Library 2.0

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A brief on Library 2.0

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  • Mashup: A mashup novel, or mashup book (also mash-up), is a work of fiction which combines a pre-existing text, often a classic work of fiction,...Folksonomy: The activity of sorting information into categories derived from the consensus of the information users.
  • Library 2.0

    1. 1. Anwarul Islam. PhDanwarpulak@gmail.com
    2. 2. Library 2.0DefinitionsLibrary 2.0 = Web 2.0 tools + Library servicesLibrary 2.0 describes a subset of library services designed to meet user needs caused by the direct and peripheral effects of Web 2.0 services …. (Habib, 2006: p.24).
    3. 3. Web 2.0The term Web 2.0 is associated with web applications that facilitate participatory information sharing, interoperability, user- centered design, and collaboration on the World Wide Web. (Web 2.0 –Wikipedia, 2011)Examples of Web 2.0 include social networking sites, blogs, wikis, video sharing sites, hosted services, web applications, mashups and folksonomies.
    4. 4. Web 1.0 vs Web 2.0
    5. 5. Web 2.0 vs Library 2.0 Web 2.0 Library 2.0Tim O’Reilly librarycrunch.comweb as platform user participationread/write user-centred servicesperpetual beta radical trust
    6. 6. Library 1.0 vs Library 2.0Library 1.0 Library 2.0Closed stacks Open StacksCollection Development Library Suggestion boxPreorganized ILS User taggingWalk-in services Globally available services“Read-only” catalog OPACPrint newsletter mailed out Team-built blogEasy=dumb users Easy=smart systemsLimited service options Broad range of optionsInformation as commodity Information as conversationMonolithic applications Flexible, adaptive moduleMission focus in output Mission focus in outcomeILS is core operation User services are core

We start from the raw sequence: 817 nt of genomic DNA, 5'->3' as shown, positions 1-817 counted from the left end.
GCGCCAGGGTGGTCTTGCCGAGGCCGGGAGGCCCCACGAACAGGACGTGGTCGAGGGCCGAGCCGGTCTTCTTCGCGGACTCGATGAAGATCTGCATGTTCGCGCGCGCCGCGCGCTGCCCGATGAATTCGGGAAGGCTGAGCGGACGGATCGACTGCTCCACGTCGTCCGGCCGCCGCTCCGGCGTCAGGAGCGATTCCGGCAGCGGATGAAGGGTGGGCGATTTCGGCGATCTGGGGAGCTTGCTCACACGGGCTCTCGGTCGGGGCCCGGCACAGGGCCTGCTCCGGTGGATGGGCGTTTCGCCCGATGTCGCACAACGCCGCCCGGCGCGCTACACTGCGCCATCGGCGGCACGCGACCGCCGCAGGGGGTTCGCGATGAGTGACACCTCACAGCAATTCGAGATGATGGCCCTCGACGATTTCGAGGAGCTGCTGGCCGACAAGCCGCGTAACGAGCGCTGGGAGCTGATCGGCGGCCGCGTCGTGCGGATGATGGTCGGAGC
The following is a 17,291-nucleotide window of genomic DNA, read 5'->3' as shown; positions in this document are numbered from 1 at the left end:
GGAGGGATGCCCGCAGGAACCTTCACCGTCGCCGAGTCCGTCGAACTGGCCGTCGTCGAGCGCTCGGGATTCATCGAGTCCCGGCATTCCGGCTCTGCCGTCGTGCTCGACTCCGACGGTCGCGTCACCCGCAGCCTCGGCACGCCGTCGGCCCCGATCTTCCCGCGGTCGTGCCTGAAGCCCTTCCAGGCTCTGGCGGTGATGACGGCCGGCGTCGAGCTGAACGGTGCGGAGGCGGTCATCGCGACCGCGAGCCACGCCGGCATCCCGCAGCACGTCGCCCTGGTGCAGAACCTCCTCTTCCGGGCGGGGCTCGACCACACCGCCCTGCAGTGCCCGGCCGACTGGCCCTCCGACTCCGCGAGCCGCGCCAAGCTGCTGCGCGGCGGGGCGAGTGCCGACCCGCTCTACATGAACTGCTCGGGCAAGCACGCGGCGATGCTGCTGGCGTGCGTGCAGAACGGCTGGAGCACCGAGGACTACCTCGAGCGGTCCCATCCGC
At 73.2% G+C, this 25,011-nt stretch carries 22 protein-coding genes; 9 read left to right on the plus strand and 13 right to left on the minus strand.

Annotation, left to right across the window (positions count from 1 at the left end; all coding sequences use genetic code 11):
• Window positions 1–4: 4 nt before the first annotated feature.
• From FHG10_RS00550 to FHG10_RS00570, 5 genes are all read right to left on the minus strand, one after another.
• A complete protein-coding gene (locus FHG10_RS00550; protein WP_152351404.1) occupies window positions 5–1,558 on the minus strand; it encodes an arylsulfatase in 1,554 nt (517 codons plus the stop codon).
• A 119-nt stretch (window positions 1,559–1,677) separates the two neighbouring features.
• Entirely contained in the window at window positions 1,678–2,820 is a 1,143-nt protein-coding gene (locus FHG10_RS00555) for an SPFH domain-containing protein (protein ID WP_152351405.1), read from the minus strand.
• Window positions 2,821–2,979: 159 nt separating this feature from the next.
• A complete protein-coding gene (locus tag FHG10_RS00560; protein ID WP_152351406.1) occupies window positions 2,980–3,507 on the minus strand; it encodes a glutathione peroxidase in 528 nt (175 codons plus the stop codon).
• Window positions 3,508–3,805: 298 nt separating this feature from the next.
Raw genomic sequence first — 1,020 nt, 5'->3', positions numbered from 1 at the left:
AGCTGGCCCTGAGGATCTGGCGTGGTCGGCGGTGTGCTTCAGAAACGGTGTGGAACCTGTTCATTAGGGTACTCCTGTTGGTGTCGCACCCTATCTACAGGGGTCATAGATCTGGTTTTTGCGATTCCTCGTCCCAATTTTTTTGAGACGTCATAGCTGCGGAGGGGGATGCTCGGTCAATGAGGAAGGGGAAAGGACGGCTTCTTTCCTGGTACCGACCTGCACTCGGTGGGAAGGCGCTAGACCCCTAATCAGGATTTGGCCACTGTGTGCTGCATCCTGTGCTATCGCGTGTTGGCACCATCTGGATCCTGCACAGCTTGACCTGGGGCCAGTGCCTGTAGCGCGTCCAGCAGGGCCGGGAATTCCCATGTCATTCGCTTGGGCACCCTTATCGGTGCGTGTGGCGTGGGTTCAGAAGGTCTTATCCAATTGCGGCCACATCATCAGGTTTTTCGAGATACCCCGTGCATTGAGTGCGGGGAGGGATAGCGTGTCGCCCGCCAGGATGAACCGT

7. 7. Library (the taxonomy) • Traditional • Hybrid On • Digital/Virtualcollections • Poly-media • Public • Academic On • Special service • National
    8. 8. Kindle (an e-reader) Developer Amazon.comThe fourth generationKindle, Kindle Touch and Manufacturer FoxconnKindle Touch 3G can display Product family KindleKindle (AZW), TXT, PDF,unprotected MOBI, and PRC Type E-book readerfiles natively. HTML, DOC, Release date November 19, 2007DOCX, JPEG, GIF, PNG, andBMP are usable through Introductory price $399conversion. Operating system Linux 2.6.26 A third generation Kindle (now known as "Kindle Keyboard") in graphite color